China-Philippines relations

A street vendor pushes her cart in the rain in Hanoi, 15 October 2020. (Nhac Nguyen/AFP)

How should Southeast Asian countries respond to an upsurge in Chinese investment

In this geostrategic climate, Southeast Asian countries should welcome rather than reject investments from China for their own developmental needs. Welcoming Chinese investment will also likely spur competing investments from the West and Japan.
Soldiers of the People's Liberation Army (PLA) Marine Corps are seen in training in China, 21 January 2016. (Stringer/REUTERS)

Will China establish military bases in Southeast Asia?

The US Department of Defence has asserted that Beijing has “likely considered” logistics and basing infrastructure in five Southeast Asian countries. It is worth noting that such arrangements are predicated on a host nation’s inclination to support such a presence. At the moment, such willingness appears to be in short supply, except in the case of Cambodia.
This file photo taken on April 21, 2017 shows an aerial shot of a reef in the disputed Spratly islands. (Ted Aljibe/AFP)

SEA states have few options to mitigate escalating South China Sea tensions

Tensions in the South China Sea have surged since the onset of the Covid-19 pandemic. China has pressed its jurisdictional claims prompting the US to increase its criticism of Beijing’s actions and its military presence in the South China Sea. In response to China’s activities, Indonesia, Malaysia, the Philippines and Vietnam have rejected Beijing’s nine-dash line claims and invoked international law and the 2016 Arbitral Tribunal ruling in support of their maritime sovereign rights. ISEAS academic Ian Storey takes stock of the situation and gives a broad sweep of what we can expect in the next 18 months.
A stretch of the 400-kilometre long China-Laos railway in Vientiane, 29 July 2020. (Xinhua)

China's Belt and Road Initiative faces huge challenges in Southeast Asia

Beijing has pledged financing, materials, technology and manpower to build railroads, hydropower stations and other infrastructure projects in Southeast Asian countries under the BRI. But China continues to face enormous challenges getting projects off the ground in countries that need the investment most. US academic Murray Hiebert examines why.
The skyline of Singapore's central business district, 27 May 2016. (Edgar Su/REUTERS)

Can small states continue to avoid choosing between China and the US?

With the jostling between China and the US, one country that seems to have found a balance between these two powers is Singapore. In fact, other ASEAN countries are also seeking not to take sides, which appears to be the most prudent strategy. However, ISEAS academic William Choong thinks that the choice of not making a choice may not be feasible in the near future.
This handout photo received on 9 June 2020 from the Department National Defense Philippines (DND), shows Defense secretary Delfin Lorenzana (centre) along with military officials cutting a ribbon during the inauguration ceremony of the newly constructed beach-ramp at Philippine-held Pag-asa Island also known as Thitu Island in the Spratly archipelagos. (Handout/Department National Defense Philippines (DND)/AFP)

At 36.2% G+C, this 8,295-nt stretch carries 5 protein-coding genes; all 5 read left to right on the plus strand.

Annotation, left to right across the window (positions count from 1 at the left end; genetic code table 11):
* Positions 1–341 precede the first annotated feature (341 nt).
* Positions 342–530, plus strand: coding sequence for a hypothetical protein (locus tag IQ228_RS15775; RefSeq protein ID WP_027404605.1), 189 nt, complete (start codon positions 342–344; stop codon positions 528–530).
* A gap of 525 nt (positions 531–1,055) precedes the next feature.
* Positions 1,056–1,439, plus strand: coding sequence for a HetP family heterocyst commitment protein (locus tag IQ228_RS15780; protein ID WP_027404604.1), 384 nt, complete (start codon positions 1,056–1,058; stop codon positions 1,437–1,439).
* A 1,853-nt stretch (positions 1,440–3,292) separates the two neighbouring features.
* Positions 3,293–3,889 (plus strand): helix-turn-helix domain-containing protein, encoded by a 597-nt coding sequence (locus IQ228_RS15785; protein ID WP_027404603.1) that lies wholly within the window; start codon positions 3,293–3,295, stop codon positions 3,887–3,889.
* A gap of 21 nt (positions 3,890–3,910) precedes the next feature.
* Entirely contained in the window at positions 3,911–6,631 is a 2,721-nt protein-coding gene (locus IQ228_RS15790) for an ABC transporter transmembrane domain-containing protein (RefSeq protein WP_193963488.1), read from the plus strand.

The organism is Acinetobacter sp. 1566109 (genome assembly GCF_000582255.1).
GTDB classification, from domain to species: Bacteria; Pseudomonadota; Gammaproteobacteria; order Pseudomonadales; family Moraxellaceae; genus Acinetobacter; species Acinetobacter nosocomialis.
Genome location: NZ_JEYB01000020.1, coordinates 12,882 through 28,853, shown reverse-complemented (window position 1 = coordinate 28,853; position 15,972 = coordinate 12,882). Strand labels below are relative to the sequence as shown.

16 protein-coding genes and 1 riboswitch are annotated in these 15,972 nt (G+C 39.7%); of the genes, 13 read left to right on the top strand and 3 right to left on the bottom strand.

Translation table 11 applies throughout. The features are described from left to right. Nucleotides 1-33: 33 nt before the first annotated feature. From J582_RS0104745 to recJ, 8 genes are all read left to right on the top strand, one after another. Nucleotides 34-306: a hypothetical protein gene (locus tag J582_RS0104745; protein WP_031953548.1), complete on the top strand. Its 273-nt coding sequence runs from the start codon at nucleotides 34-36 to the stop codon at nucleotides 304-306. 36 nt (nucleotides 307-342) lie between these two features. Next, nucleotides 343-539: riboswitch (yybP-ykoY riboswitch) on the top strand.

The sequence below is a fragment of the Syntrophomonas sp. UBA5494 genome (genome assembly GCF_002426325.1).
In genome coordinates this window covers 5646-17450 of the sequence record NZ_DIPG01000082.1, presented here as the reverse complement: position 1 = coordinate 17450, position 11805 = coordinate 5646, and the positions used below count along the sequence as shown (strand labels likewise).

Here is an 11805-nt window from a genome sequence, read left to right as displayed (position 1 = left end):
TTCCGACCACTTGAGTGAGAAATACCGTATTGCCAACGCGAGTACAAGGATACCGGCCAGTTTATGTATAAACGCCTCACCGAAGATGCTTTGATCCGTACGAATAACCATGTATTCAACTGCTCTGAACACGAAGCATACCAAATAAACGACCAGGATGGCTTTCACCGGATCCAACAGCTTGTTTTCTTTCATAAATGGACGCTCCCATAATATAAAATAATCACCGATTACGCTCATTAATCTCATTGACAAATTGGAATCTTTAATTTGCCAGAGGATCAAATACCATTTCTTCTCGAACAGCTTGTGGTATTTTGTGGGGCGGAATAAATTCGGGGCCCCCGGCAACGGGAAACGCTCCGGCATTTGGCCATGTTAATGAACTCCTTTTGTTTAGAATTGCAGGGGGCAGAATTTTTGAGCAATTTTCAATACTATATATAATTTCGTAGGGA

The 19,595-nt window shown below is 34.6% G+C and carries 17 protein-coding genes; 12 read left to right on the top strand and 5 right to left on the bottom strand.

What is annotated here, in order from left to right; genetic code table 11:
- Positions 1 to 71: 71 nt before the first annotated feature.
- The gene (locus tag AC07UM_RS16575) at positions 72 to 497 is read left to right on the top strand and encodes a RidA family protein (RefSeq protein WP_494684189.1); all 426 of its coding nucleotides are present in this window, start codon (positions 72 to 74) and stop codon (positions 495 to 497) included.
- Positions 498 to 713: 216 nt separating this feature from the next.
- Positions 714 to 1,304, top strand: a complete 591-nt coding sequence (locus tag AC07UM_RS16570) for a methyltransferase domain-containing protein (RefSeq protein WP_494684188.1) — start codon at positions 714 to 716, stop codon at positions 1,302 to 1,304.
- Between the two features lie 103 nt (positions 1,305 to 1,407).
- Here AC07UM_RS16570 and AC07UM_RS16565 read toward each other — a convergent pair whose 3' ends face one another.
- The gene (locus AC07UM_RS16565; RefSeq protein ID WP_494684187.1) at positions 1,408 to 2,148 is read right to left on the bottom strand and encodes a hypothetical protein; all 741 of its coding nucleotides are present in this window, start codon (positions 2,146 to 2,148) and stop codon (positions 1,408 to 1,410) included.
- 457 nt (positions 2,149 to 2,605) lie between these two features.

[South China Sea] Should the Philippines avoid playing the lead role amid rising tensions in SCS?

Chinese academic Lin Qi says following the arbitral tribunal ruling in 2016, which, inter alia, said that “there was no legal basis for China to claim historic rights to resources within the sea areas falling within the ‘nine-dash line’”, the Philippines has gone on to stake a firmer claim in the South China Sea such as by undertaking upgrading works on certain islands it inhabits and proposing draft amendments to the “national territory” article of its constitution. However, in many of its endeavours, it relies on the US and will continue to work closely with them amid rising tensions in the region.
With the USS-Wasp in the background, U.S. Marines ride an amphibious assault vehicle during the amphibious landing exercises of the U.S.-Philippines war games promoting bilateral ties at a military camp in Zambales province, Philippines, 11 April 2019. (Eloisa Lopez/REUTERS)

Visiting Forces Agreement: Uncle Sam still welcome for another year in the Philippines

The Philippines has suspended the planned termination of the 1998 Visiting Forces Agreement with the US. But the alliance is not out of the woods yet.
A woman walks in front of a drawing of Chinese President Xi Jinping on a wall at the Leishenshan Hospital that had offered beds for coronavirus patients in Wuhan, April 11, 2020. (Noel Celis/AFP)

Covid-19: China’s shifting narrative and the role of Southeast Asia

Did Covid-19 originate in Wuhan? Were ASEAN countries friendly to China in this fight against the pandemic? Who provided aid to whom? Lye Liang Fook examines how China's narrative has changed since the coronavirus epidemic began and to what extent Southeast Asia has played a role in this process.
This file photo taken on May 9, 2014 shows Philippine and US Marines taking positions during a beach assault exercise facing the South China Sea in San Antonio, Zambales province. The Philippines told the US on February 11, 2020 it was quitting a pact key to their historical military alliance, which triggers a six-month countdown to the deal's termination, Manila said. (Ted Aljibe/AFP)

The Philippines' termination of the Visiting Forces Agreement: A win for China and Russia

Manila’s decision to withdraw from the 1998 Visiting Forces Agreement with the US will benefit China and Russia. Russia’s attempt to cozy up to the Philippines, however, might not be wholly welcomed by Beijing. ISEAS academic Ian Storey sets out the impact of the decision.